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November 20, 2006
IBM, an Indian company?
One of my first stops in Bangalore was IBM, which has nearly 50,000 employees in India now and his growing so fast that it might soon have the largest employment level of any tech company in India. TCS has about 80,000, so IBM still has a ways to go, but, if it doesn't overtake TCS it won't be for lack of effort. In addition to stationing an army of people in Bangalore, IBM now has a bunch of people in Hyderabad, Delhi, Chennai, Pune, Kolkata, and Gurgaon. This way, it casts a wide net for talent and avoids the worst of the recruiting wars in Bangalore.
It's in the middle of a major HR push aimed at lowering costs and retaining top talent. On the cost side, it's moving from a 60/40 mix of hiring experienced people versus fresh graduates to something more like 50/50. On the retention side, it's giving Indian employees more opportunities to have overseas assignments, working with employees practically from day one to map career paths and line up the appropriate on-line and classroom skills training, and improving the abilities of employees to move around within the Indian business units. The HR bosses have even appointed a staff of a dozen or so "royal ambassadors" whose job it is to keep track of new hires and make sure they're assimilating well.
Person after person at IBM told me today that India's woeful infrastructure isn't their big problem; it's recruiting, training, and retaining employees. "India is the Wild West right now," says Harish Grama, vice president in charge of IBM's Software Lab in Bangalore. "There are young kids who are looking for a 20% raise a couple of years after they come on board. They're taking the short view, because they have so much opportunity. I can pay very competitively and more than most, but I'm faced with new multinationals coming in and cherry picking good people at two times what I pay."
The IBM solution is to try to convince people that a career is more important than just money. It seems to be working fairly well for Grama. His attrition rate is below 10% on an annual basis, substantially lower than the 15% industry average for software programmers in India.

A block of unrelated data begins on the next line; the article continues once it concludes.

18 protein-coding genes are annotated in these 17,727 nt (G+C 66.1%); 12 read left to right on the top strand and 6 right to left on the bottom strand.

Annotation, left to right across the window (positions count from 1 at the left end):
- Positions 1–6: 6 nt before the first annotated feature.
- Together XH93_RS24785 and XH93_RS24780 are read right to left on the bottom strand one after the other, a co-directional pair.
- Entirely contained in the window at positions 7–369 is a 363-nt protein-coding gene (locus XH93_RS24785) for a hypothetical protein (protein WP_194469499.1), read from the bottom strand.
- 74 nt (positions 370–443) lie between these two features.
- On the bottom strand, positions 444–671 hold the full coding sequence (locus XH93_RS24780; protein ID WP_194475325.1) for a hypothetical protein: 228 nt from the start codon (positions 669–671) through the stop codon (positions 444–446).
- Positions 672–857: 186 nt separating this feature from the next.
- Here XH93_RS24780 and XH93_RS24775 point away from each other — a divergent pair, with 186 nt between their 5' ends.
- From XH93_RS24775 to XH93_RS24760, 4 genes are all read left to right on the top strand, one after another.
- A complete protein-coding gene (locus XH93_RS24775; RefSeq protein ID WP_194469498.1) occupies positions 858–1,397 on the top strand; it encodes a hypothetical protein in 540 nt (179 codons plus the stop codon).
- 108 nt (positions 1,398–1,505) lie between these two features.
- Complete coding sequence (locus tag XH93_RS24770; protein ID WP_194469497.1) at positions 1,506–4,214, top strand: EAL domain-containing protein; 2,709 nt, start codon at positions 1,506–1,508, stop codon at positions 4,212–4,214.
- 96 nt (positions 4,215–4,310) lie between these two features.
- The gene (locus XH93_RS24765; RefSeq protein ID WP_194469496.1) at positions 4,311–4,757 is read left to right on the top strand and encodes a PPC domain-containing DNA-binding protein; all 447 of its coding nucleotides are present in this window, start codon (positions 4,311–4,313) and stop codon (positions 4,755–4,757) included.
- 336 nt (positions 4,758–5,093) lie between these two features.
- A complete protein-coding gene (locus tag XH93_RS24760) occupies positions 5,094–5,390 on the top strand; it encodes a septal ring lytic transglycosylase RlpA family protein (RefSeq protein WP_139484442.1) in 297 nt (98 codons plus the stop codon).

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How are the employment numbers with other Indian tech firms?
Must say, that pay scales in Indian Tech firms have surpassed what one would have imagined in India even 6-7 yrs. back. .
May be thats why youngsters are vying for higher pays.
Posted by: Tirath at November 22, 2006 05:06 AM
I think 10% sounds like a fabulously low attrition rate. In fact, I have trouble believing it, especially since the guy complains about attrition so much. I don't believe the 15% figure either. In an industry growing as fast as software in India, I think it's almost statistically impossible.
Grama says he pays Indians well, but that others pay them twice as much. Any idea what kind of numbers he's talking about?
Posted by: steve baker at November 22, 2006 09:40 AM
What a skeptic, Baker!!
What people tell me is that call center attrition in India is 60 to 90%, but that attrition for software engineers is much better, around the 15% that was common in Silicon Valley in the 1990s boom.
Accenture people told me yesterday that they originally hired experienced engineers and paid a premium to lure them away from their employers, but now they hire more freshers and pay the industry rate.
New graduates can be hired for about $10,000 per year. The salaray inflation rate is between 12% and 15%.
Posted by: steve hamm at November 22, 2006 09:06 PM
My view is that new graduates will be cheaper than $10,000/- (Rs. 4,50,000/-) in most cases. More likely to be around $7,500/- (Rs 3,40,000).
Posted by: Ravi at December 12, 2006 12:38 AM
Yes, it is true that IBM may be ramping up its workforce in India. But I have this to say.....why has IBM (and indeed EDS) been losing some major infrastructure service deals to an India based company like HCL Technologies? Yet again HCL has won a $200 million infrastructure and applications development & maintenance deal from Skandia (a major U.K. based insurer). This is not the first time. HCL won other big infrastructure deals such as DSG International, Teradyne and Autodesk right under the noses of IBM and EDS. Surely this tells me that IBM does not have a comprehensive offshore strategy.
Posted by: DB at December 21, 2006 12:49 PM